Tires my not be the most glamorous equipment in a warehouse, but they literally keep our industry rolling. Priced at hundreds of dollars each, tires and their maintenance make up the producer's highest variable delivery cost after fuel and wages.

Last year at this time, producers were more concerned about availability than price. Impending new EPA regulations inspired a truck-buying spree before the end of 2006, which made tires scarce. The Rubber Manufacturers Association (RMA) expects a resulting decrease in commercial truck sales this year.

Shipments of original equipment tires will be 1.4 million units, or 21%, lower than in 2006, RMA projects. Replacement tire, or retread, shipments should remain essentially the same.

The same is not true for tire prices. Depending on size and tread, producers can pay anywhere from $250 to $600 per tire. And this will soon increase. Citing rising raw materials costs, the top three tire manufacturers—Bridgestone, Michelin, and Goodyear—all recently announced 4-5% price increases. Along with the increasing price of natural rubber, tires are affected by the same material price increases already affecting concrete producers: oil and steel.

Tire makers have tried using alternative ingredients, like synthetic rubber in place of natural rubber, in an attempt to offset rising costs. But this has drawbacks because synthetic rubber is petroleum-based and susceptible to rising oil costs. It also applies mostly to consumer tires because large commercial trucks require natural rubber content for durability and to resist temperature fluctuations.

Treading along

Most concrete producers already avoid the high cost of new tires by using retreads. “Having a good retread program is the key to saving money and avoiding back-order situations for specialty tires,” says Kevin Rohlwing, senior vice president of training for the Tire Industry Association (TIA).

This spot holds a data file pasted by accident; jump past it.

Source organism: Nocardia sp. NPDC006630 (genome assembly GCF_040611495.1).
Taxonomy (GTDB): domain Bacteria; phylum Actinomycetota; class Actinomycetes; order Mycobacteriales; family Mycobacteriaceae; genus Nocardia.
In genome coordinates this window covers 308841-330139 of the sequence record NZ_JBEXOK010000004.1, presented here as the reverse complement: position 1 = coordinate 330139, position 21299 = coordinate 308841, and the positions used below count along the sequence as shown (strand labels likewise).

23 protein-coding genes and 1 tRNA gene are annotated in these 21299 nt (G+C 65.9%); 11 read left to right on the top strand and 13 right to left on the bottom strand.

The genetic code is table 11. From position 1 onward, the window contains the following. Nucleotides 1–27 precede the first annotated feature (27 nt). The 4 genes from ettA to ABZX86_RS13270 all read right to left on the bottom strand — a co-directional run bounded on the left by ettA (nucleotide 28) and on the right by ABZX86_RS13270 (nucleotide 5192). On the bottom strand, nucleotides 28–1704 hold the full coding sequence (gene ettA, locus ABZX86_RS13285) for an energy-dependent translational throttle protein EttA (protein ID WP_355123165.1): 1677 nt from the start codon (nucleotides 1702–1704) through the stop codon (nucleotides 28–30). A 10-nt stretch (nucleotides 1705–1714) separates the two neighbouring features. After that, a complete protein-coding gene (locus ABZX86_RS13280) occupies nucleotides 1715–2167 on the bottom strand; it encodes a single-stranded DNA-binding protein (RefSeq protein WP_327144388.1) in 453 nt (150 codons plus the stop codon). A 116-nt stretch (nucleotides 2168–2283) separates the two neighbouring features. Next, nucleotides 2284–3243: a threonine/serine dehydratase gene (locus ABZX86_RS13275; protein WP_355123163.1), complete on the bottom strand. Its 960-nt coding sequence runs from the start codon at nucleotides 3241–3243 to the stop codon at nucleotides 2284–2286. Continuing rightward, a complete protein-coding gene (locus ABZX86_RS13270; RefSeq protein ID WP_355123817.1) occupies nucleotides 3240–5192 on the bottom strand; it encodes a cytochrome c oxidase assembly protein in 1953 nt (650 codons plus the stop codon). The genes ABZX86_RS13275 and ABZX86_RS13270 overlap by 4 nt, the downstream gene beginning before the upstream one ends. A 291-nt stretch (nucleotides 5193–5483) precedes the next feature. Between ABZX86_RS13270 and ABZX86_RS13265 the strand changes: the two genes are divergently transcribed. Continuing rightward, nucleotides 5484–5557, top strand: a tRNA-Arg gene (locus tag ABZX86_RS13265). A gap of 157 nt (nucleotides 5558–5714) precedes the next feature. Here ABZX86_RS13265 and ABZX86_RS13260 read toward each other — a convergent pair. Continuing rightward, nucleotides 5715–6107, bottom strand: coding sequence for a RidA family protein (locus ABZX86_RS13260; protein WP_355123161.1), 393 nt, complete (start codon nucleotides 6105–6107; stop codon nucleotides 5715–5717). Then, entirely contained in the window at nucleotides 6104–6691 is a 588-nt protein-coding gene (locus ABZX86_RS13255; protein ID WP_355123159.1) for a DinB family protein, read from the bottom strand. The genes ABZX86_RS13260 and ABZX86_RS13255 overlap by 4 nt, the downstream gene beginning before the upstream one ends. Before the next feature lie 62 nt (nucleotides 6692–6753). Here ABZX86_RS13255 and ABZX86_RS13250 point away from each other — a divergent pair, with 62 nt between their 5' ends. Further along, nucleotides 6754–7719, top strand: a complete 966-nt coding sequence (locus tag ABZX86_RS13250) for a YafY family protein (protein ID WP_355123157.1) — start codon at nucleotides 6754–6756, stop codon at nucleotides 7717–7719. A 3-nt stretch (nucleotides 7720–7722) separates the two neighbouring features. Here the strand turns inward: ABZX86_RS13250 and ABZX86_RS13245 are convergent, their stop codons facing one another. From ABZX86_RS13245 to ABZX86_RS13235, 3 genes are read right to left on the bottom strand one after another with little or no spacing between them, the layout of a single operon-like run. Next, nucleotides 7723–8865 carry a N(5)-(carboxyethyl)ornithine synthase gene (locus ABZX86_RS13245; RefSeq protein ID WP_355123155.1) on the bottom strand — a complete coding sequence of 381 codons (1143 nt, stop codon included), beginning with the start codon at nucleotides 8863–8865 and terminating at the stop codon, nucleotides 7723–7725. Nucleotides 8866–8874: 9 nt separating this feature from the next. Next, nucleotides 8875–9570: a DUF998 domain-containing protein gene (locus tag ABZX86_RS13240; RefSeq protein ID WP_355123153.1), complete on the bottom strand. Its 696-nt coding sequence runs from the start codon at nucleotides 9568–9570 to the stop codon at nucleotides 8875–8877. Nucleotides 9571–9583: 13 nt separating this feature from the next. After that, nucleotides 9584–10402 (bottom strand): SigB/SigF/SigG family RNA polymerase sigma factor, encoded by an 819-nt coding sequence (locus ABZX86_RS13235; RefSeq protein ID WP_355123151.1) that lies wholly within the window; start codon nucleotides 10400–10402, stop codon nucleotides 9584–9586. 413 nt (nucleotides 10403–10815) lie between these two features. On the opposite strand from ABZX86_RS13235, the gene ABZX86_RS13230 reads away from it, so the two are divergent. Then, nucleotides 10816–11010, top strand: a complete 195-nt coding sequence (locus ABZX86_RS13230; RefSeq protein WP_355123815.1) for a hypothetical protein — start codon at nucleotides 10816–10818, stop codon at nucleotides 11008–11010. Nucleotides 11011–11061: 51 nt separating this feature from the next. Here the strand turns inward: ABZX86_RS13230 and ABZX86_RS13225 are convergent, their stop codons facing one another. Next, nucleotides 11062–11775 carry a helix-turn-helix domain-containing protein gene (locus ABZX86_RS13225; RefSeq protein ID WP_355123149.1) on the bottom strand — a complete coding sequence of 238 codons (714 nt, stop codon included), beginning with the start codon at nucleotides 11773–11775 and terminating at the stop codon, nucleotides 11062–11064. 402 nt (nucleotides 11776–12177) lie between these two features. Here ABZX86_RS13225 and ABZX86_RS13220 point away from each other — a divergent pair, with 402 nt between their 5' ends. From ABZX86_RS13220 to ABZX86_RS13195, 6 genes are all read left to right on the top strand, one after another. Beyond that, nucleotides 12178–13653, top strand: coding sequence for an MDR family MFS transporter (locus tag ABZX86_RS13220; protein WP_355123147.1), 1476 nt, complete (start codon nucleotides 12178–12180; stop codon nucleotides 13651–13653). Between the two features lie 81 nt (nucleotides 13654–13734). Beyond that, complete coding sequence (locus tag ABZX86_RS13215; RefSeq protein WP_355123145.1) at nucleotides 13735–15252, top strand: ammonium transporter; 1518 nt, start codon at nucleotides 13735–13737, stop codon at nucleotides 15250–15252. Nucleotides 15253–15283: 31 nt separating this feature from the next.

Rohlwing speaks from experience, having grown up in his family's tire business near Chicago. After monitoring tire usage in construction, farming, and other industries, he considers ready-mix trucks perfectly suited for retreads. Since the trucks make small, short runs and return to the plant regularly for cleaning and inspection, a driver can discover damage quickly and remove tires in time to salvage them.

Tire industry executives emphasize fundamentals for keeping costs in line. “There's no substitute for a good maintenance program,” says David Laubie, vice president of sales engineering for Bridgestone/Firestone North American Tire. Laubie is also vice chairman of the Tire and Wheel Study Group for the Technology and Maintenance Council of the American Trucking Association (ATA).

“The rate of wear on mixer truck tires can be very high, so following a regular maintenance schedule is the best thing you can do,” says Laubie. He prescribes simple measures, like making sure the right tires are applied to the correct wheel position, maintaining the correct air pressure needed to carry your load, checking tread depth to verify pull points, and watching for cuts, bruises, or exposed steel that could cause the tire to be permanently removed and lost for retreading.

For more information about tire maintenance programs, visit the ATA atwww.trucking.orgor the TIA atwww.tireindustry.org.